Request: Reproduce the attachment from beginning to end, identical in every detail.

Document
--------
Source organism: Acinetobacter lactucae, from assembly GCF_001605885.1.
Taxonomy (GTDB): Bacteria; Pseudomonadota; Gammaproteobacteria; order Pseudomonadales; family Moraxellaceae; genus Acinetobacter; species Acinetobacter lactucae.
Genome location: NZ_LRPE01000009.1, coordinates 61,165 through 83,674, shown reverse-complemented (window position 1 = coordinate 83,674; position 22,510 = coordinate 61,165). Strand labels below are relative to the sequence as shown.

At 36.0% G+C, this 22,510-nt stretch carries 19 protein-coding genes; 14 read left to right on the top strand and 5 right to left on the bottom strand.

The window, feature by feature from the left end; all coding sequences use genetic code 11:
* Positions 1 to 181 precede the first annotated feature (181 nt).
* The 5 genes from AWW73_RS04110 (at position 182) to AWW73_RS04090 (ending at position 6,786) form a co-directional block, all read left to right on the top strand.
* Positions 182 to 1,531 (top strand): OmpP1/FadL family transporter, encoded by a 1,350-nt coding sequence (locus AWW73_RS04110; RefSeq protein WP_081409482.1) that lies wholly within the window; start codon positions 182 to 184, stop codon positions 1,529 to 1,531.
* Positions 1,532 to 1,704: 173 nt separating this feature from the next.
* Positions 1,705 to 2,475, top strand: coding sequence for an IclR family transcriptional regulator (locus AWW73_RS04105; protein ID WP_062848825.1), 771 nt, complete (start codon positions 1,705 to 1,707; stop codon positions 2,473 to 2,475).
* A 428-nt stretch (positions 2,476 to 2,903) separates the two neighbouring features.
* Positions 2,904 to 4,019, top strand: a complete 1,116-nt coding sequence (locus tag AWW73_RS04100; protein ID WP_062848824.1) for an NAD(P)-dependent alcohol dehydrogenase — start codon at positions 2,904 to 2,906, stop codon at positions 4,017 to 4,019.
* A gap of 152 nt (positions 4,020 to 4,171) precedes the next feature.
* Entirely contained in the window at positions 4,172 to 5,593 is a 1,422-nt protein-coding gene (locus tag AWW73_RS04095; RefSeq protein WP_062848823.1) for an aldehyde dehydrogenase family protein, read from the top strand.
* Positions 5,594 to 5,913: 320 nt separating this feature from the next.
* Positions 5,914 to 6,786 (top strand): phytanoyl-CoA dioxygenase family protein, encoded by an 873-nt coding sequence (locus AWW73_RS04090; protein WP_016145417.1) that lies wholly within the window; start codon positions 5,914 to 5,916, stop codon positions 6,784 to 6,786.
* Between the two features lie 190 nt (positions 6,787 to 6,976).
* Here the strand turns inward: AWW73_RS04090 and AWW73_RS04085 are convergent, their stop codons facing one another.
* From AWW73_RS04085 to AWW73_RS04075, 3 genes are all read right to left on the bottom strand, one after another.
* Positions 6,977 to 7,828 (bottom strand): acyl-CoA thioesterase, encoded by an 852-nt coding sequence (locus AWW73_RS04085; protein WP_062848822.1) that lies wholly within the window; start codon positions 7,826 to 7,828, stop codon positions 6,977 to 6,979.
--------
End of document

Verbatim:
Source organism: Acinetobacter lactucae, from assembly GCF_001605885.1.
Taxonomy (GTDB): Bacteria; Pseudomonadota; Gammaproteobacteria; order Pseudomonadales; family Moraxellaceae; genus Acinetobacter; species Acinetobacter lactucae.
Genome location: NZ_LRPE01000009.1, coordinates 61,165 through 83,674, shown reverse-complemented (window position 1 = coordinate 83,674; position 22,510 = coordinate 61,165). Strand labels below are relative to the sequence as shown.

At 36.0% G+C, this 22,510-nt stretch carries 19 protein-coding genes; 14 read left to right on the top strand and 5 right to left on the bottom strand.

The window, feature by feature from the left end; all coding sequences use genetic code 11:
* Positions 1 to 181 precede the first annotated feature (181 nt).
* The 5 genes from AWW73_RS04110 (at position 182) to AWW73_RS04090 (ending at position 6,786) form a co-directional block, all read left to right on the top strand.
* Positions 182 to 1,531 (top strand): OmpP1/FadL family transporter, encoded by a 1,350-nt coding sequence (locus AWW73_RS04110; RefSeq protein WP_081409482.1) that lies wholly within the window; start codon positions 182 to 184, stop codon positions 1,529 to 1,531.
* Positions 1,532 to 1,704: 173 nt separating this feature from the next.
* Positions 1,705 to 2,475, top strand: coding sequence for an IclR family transcriptional regulator (locus AWW73_RS04105; protein ID WP_062848825.1), 771 nt, complete (start codon positions 1,705 to 1,707; stop codon positions 2,473 to 2,475).
* A 428-nt stretch (positions 2,476 to 2,903) separates the two neighbouring features.
* Positions 2,904 to 4,019, top strand: a complete 1,116-nt coding sequence (locus tag AWW73_RS04100; protein ID WP_062848824.1) for an NAD(P)-dependent alcohol dehydrogenase — start codon at positions 2,904 to 2,906, stop codon at positions 4,017 to 4,019.
* A gap of 152 nt (positions 4,020 to 4,171) precedes the next feature.
* Entirely contained in the window at positions 4,172 to 5,593 is a 1,422-nt protein-coding gene (locus tag AWW73_RS04095; RefSeq protein WP_062848823.1) for an aldehyde dehydrogenase family protein, read from the top strand.
* Positions 5,594 to 5,913: 320 nt separating this feature from the next.
* Positions 5,914 to 6,786 (top strand): phytanoyl-CoA dioxygenase family protein, encoded by an 873-nt coding sequence (locus AWW73_RS04090; protein WP_016145417.1) that lies wholly within the window; start codon positions 5,914 to 5,916, stop codon positions 6,784 to 6,786.
* Between the two features lie 190 nt (positions 6,787 to 6,976).
* Here the strand turns inward: AWW73_RS04090 and AWW73_RS04085 are convergent, their stop codons facing one another.
* From AWW73_RS04085 to AWW73_RS04075, 3 genes are all read right to left on the bottom strand, one after another.
* Positions 6,977 to 7,828 (bottom strand): acyl-CoA thioesterase, encoded by an 852-nt coding sequence (locus AWW73_RS04085; protein WP_062848822.1) that lies wholly within the window; start codon positions 7,826 to 7,828, stop codon positions 6,977 to 6,979.